This article is about the Dutch bank since 2009. For full history and related entities, see ABN AMRO.
Private (temporary in public ownership)
Industry Financial services
Founded 18 December 2009
Headquarters Amsterdam, Netherlands
Key people
Gerrit Zalm (CEO)
Products Asset management
Commercial banking
Investment banking
Private banking
Retail banking
Owner Kingdom of the Netherlands
Subsidiaries ABN AMRO Bank N.V., Fortis Bank (Nederland) N.V.
Website www.abnamro.com

ABN AMRO Group N.V. is a Dutch bank group, consisting of ABN AMRO Netherlands, ABN AMRO Private Banking, the International Diamond and Jewelry Group, and Fortis Bank Netherlands.

The group was formed after the Dutch government nationalised the Dutch part of Fortis on October 3, 2008 to prevent the bank and insurer succumbing to the Financial crisis of 2007–2010. The insurance arm of Fortis has been split off as ASR Nederland.[1]

When the group was formed, the Dutch government had a 97.8% stake in Fortis Bank Netherlands Holding NV, a 100% stake in Fortis Insurance Netherlands NV, and a 33.8% stake in RFS Holdings BV. It said that the banks would be integrated and merged into one organisation under the name ABN AMRO Bank N.V. before an exit would occur.

The merger was completed on 1 July 2010 and the Dutch government has said that the bank will remain under state ownership until at least 2011 after which it would consider a public listing on the stock market.

Credit crisis

In 2007, the RFS consortium (consisting of Royal Bank of Scotland, Fortis and Banco Santander), acquired the Dutch bank ABN AMRO for approximately €72 billion (or approximately €39 per share). As part of the deal Fortis bank gained the Private Banking, Asset Management and the ABN AMROs Netherlands Business Unit for which it paid €24 billion. It had planned to merge these businesses with its own operations in the Netherlands and expected the integration to be completed by late 2009. However the acquisition had depleted Fortis banks reserves and it got into serious trouble in 2008 as the credit crunch took hold.

Prior to the financial problems, the European Union competition commissioner had ruled that for the acquisition to be approved, Fortis would need to sell part of the business it acquired from ABN AMRO. To do this Fortis split the group under the name NEWbank and planned to sell it to Deutsche Bank, however the sale was stopped by the Dutch government at the time of nationalization [2] and the deal was renegotiated.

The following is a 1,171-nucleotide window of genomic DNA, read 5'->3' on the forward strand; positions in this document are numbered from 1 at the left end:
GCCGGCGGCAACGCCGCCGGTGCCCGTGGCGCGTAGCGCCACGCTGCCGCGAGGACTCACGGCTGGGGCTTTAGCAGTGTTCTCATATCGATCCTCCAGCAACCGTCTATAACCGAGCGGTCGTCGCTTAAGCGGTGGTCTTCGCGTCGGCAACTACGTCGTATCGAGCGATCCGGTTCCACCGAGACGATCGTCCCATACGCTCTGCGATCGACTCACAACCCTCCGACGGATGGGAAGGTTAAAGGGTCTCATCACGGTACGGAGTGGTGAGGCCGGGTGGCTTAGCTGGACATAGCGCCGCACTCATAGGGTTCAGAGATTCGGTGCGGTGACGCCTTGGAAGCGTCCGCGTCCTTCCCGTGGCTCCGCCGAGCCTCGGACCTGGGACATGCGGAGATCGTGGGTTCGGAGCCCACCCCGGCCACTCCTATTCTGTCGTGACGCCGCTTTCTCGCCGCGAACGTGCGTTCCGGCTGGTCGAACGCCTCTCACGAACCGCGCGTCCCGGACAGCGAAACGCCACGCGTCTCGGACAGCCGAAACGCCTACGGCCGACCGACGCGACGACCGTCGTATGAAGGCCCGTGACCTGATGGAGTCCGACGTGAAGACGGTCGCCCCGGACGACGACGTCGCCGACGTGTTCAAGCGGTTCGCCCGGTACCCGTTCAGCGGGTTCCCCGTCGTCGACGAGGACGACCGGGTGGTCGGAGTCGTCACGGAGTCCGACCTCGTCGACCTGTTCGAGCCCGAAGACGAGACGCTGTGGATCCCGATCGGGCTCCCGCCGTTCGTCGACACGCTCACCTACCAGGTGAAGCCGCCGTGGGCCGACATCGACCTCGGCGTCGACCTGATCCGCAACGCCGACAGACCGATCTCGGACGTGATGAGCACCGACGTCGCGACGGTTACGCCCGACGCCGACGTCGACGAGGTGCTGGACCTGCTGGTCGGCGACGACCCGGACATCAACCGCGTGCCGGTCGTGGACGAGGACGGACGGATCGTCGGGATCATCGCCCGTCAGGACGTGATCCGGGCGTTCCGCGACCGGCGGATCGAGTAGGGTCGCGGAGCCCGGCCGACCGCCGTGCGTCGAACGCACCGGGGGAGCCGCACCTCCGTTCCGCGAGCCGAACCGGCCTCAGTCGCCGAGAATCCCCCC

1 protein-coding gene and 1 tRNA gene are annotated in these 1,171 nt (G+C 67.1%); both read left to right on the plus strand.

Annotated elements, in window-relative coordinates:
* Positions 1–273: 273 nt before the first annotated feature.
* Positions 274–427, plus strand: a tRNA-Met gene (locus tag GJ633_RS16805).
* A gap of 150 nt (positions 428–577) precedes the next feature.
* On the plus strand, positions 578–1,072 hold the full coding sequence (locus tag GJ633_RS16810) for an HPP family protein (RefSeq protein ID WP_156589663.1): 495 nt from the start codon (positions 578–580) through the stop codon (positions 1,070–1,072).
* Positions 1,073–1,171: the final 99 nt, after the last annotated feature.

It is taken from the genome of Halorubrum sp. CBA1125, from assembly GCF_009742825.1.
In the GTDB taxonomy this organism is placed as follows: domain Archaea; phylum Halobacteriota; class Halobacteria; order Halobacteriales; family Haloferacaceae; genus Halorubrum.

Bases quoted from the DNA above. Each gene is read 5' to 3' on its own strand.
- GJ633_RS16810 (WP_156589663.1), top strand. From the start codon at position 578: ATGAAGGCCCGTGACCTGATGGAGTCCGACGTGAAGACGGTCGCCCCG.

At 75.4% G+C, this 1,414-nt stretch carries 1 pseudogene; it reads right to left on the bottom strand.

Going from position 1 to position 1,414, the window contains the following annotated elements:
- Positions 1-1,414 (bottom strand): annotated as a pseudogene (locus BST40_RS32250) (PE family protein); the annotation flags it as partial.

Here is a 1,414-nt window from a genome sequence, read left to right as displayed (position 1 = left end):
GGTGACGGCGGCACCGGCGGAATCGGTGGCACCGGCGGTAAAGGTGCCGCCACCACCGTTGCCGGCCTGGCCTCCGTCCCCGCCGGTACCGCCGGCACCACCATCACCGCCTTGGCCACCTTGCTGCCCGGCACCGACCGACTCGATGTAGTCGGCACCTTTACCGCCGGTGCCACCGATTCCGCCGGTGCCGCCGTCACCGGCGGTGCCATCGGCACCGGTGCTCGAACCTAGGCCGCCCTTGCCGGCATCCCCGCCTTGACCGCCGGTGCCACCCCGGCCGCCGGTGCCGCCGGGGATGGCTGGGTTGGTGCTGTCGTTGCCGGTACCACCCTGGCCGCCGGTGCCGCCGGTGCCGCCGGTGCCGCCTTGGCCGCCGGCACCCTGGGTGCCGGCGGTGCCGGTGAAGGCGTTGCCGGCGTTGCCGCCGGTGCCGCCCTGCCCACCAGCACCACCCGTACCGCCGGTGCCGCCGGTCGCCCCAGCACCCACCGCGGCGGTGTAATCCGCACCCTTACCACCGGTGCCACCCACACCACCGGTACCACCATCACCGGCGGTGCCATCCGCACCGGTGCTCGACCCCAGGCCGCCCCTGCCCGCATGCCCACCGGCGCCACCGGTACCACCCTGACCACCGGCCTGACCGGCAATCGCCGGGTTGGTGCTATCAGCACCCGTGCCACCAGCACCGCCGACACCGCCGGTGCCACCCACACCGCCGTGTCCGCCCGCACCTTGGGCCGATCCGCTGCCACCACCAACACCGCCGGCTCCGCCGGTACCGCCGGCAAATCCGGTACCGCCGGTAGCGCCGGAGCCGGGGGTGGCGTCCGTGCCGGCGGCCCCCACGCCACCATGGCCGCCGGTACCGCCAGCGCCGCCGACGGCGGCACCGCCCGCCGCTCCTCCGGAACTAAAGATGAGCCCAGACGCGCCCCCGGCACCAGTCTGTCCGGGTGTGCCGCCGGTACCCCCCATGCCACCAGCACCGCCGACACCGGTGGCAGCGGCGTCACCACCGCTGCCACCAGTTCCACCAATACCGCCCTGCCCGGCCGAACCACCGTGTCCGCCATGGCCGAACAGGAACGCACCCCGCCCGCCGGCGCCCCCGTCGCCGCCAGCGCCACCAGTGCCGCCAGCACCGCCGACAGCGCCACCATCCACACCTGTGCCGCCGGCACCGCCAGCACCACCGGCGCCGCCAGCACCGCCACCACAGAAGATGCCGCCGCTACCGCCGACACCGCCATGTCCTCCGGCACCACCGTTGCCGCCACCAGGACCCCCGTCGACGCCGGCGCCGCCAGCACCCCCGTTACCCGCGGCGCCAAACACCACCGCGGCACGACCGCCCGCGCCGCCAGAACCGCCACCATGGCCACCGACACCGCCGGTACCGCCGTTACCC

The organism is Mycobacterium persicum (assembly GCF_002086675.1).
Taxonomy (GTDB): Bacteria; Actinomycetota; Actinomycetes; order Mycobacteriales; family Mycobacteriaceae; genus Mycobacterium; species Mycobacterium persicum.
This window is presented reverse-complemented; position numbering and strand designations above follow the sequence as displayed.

In September 2008 Fortis announced that its share of ABN AMRO Bank was for sale again. However, no buyer could be found.[3][4][5] and therefore on October 4, 2008, the Dutch government announced that it would acquire all the Dutch operations of Fortis, including ABN AMRO for €16.8 billion. Within this package ABN AMRO was the largest component. The plan was that ABN AMRO and the Dutch part of Fortis would be integrated and eventually sold.

On 1 July 2010 the bank completed the final stage of a complex restructuring, that saw the creation of ABN AMRO Bank N.V.

Madoff fraud

As a result of the alleged fraud by Bernard Madoff, Fortis Bank Netherlands (Holding) NV lost 1 billion euros on loans from the bank (through its subsidiary Prime Fund Solutions, part of Fortis Merchant Banking) to hedge fund and as collateral investments in Bernard Madoff Investment Securities.[6]

The Dutch government said on behalf of Fortis that a claim against the Securities and Exchange Commission would be considered.


On November 21, 2008 Dutch finance minister Wouter Bos announced that Fortis and ABN AMRO would be merged. Until then, the banks would operate independently as Fortis Bank and ABN AMRO Netherlands.

After the merger was complete the bank used the name ABN AMRO for the combined bank, and the bank was officially renamed on 1 July 2010. The remaining parts of the original ABN AMRO still owned by the Royal Bank of Scotland would be renamed, sold or closed down.

See also


  1. "insurer Fortis Insurance continued as ASR". www.zibb.nl.
  2. "Sale Parts ABN AMRO". ABN AMRO group. January 16, 2008.
  3. Fortis confirms injection EUR11, 2 billion, would sell ABN Amro Archived May 19, 2009, at the Wayback Machine.
  4. ING buys ABN Amro from Fortis' Trouw, September 29, 2008
  5. ING does not bid for ABN Amro Netherlands NRC, September 29, 2008
  6. Declaration on the fraud Madoff

External links

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